(From the Spring 2013 issue of Everything Matters: In Patient Care)
Jennifer A. Yurkovich, MT-BC, NICU MT, Music Therapist, Family and Volunteer Services
As you walk through the halls of Nationwide Children’s, you may hear the sounds of medical equipment, alarms and pagers – but you may also hear singing, a guitar, shakers and joy. Music therapy has been part of the inpatient treatment teams at Nationwide Children’s since 2003 but the first collegiate training programs in music therapy were created in the 1940s.
Music therapy is a research-based clinical field which uses music interventions and music’s therapeutic relationship to promote health and to help patients reach individualized goals. At Nationwide Children’s, music therapy interventions are implemented to address pain management, self-expression, developmental skills, memory building, coping with hospitalization, academic skills and leisure skill development.
Why music? The unique properties of music allow for positive change resulting from a non-invasive intervention. Music and its contributing qualities including rhythm, pitch, timbre, lyric content, dynamic, tempo and texture are processed in 23 areas of the brain and across both hemispheres. This results in music being an activating stimulus throughout development as well as in the face of neurologic decline or devastation. Even in a medically sedated state, research has shown music therapy intervention is successful in decreasing pain and lowering heart rate as the familiar musical stimulus is still perceived. Similarly, infants from birth are responsive to musical qualities including pitch and melodic contour and quickly develop expectation related to repetitive and structured musical experiences. This is why music is effective in transitioning infants to organized behavior states, allowing for more efficient neurologic development and learning.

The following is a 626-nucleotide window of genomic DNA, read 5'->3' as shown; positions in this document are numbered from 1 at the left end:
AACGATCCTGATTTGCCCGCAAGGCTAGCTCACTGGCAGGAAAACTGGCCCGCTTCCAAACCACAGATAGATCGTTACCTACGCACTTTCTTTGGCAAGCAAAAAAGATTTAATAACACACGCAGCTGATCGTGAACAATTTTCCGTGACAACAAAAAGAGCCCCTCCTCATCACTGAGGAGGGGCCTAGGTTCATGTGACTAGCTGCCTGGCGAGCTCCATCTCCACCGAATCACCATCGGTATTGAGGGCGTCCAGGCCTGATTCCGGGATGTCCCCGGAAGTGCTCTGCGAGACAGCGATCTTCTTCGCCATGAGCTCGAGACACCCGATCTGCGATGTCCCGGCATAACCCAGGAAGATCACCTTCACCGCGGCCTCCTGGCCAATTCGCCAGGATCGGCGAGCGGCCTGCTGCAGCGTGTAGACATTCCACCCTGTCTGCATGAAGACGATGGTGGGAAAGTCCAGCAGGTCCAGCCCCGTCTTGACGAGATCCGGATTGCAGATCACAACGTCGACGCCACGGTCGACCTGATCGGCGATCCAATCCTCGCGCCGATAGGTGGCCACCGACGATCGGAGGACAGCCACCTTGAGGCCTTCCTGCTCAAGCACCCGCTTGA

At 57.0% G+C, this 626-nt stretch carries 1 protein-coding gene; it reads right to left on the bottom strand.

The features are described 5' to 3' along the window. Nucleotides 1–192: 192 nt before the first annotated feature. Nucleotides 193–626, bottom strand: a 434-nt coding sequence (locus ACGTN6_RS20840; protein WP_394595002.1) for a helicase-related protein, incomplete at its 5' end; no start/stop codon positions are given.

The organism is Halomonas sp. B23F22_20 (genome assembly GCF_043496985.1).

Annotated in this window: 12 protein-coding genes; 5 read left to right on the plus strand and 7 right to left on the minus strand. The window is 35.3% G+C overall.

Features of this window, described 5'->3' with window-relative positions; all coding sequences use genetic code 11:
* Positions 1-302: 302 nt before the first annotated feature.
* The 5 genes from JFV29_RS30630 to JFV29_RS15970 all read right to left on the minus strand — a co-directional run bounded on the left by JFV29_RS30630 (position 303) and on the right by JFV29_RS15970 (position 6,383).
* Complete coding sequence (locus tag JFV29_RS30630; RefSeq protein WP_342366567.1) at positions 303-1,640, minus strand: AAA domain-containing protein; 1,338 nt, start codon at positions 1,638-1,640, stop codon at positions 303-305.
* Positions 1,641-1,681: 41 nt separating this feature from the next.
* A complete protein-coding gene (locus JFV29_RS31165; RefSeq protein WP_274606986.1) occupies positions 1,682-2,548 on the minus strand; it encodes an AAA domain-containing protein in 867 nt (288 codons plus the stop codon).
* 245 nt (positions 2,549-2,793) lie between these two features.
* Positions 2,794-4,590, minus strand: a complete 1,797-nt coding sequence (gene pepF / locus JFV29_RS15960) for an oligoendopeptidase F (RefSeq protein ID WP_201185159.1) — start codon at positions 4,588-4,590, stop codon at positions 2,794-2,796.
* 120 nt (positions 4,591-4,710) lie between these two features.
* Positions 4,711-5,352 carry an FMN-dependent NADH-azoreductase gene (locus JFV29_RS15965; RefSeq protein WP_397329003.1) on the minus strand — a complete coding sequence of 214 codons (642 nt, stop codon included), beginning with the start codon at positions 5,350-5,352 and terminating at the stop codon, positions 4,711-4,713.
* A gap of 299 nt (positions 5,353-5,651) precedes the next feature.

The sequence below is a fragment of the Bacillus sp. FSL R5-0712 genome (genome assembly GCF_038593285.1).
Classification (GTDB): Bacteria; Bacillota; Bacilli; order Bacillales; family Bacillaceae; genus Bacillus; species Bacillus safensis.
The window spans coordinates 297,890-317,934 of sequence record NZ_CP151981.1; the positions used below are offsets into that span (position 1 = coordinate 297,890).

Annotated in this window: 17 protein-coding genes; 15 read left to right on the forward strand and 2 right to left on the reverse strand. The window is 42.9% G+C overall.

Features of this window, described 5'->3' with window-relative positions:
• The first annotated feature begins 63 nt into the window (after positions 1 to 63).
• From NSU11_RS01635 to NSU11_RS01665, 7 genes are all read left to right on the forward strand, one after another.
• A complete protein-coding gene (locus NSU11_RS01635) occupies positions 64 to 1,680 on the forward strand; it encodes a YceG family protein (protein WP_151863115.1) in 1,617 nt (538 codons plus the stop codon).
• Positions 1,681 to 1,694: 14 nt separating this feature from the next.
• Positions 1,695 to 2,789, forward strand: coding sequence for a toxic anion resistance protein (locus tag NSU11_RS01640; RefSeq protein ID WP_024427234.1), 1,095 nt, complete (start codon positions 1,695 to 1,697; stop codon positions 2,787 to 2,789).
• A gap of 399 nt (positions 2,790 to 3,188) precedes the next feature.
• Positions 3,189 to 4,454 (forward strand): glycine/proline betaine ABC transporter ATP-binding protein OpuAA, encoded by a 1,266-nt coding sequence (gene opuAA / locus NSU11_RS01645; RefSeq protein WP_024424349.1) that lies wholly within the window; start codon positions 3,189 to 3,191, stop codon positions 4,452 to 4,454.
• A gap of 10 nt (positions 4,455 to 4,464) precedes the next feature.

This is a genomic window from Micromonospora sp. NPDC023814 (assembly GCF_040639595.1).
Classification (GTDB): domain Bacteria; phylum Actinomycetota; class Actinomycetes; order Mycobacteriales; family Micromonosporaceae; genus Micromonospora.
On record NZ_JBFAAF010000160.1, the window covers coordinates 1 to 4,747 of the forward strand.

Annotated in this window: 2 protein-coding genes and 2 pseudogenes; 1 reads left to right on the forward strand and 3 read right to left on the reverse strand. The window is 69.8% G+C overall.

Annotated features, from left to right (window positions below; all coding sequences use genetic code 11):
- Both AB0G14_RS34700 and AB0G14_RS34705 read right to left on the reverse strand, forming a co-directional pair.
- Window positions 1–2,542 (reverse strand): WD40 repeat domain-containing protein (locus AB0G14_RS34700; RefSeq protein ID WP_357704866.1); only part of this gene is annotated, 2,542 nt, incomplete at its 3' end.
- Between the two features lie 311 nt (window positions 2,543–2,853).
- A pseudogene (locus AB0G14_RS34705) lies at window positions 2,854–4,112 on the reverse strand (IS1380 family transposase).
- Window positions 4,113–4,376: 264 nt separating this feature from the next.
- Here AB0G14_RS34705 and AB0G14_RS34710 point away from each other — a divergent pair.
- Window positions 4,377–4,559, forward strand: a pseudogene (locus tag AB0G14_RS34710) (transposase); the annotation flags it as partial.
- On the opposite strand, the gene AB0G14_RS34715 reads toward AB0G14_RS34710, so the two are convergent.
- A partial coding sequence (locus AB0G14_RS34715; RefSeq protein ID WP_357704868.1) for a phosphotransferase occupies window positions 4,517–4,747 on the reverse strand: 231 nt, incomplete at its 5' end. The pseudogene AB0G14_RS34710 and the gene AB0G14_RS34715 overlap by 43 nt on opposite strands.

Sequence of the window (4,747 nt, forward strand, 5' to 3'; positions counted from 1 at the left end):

Music therapy services are offered throughout inpatient units at Nationwide Children’s. Due to limited staffing, services are prioritized for patients who are most likely to suffer psychosocial impact due to hospitalization, including patients experiencing frequent and lengthy hospitalizations, chronic illness or developmental decline. The Music Therapy Program has expanded in recent months with the addition of a part-time position serving the Hematology/Oncology Unit, a grant-funded research position contributing services to the on-site Neonatal Intensive Care Units (NICU), and the development of an accredited music therapy clinical internship position.
As we celebrate these additions, we also look to the future of music therapy at Nationwide Children’s. Parents of children on the autism spectrum have expressed interest in music therapy services in outpatient clinics as a supportive behavioral therapy. Music therapy may also benefit patients and families receiving hospice and palliative care services. Research supporting the use of music therapy with these populations is vast. We hope to be able to provide these services throughout Nationwide Children's in coming years.
The Music Therapy Program also hopes to extend to the off-site NICUs, focusing on the use of Multimodal Stimulation and the Pacifier Activated Lullaby (PAL). Multimodal stimulation is a protocol backed by more than 20 years of research combining auditory, tactile and vestibular stimulation which has resulted in shortened hospitalizations and increased tolerance of the environment for premature infants. Parent training in multimodal stimulation has shown to increase parent visitation time in the NICU, empowers parents to interact with their infant appropriately and promotes bonding. The PAL is a device approved by the Food and Drug Administration, which encourages the development of feeding skills in premature infants through contingent music presentation. Studies show that premature infants learn to produce a non-nutritive suck response more quickly when using the PAL device than with other methods.
Consults to music therapy services can be placed within the Epic system. As music is a natural component of childhood, family and culture, no musical expertise is necessary for a patient to benefit from music therapy services. The music therapists at Nationwide Children’s look forward to working with the patients and families you refer!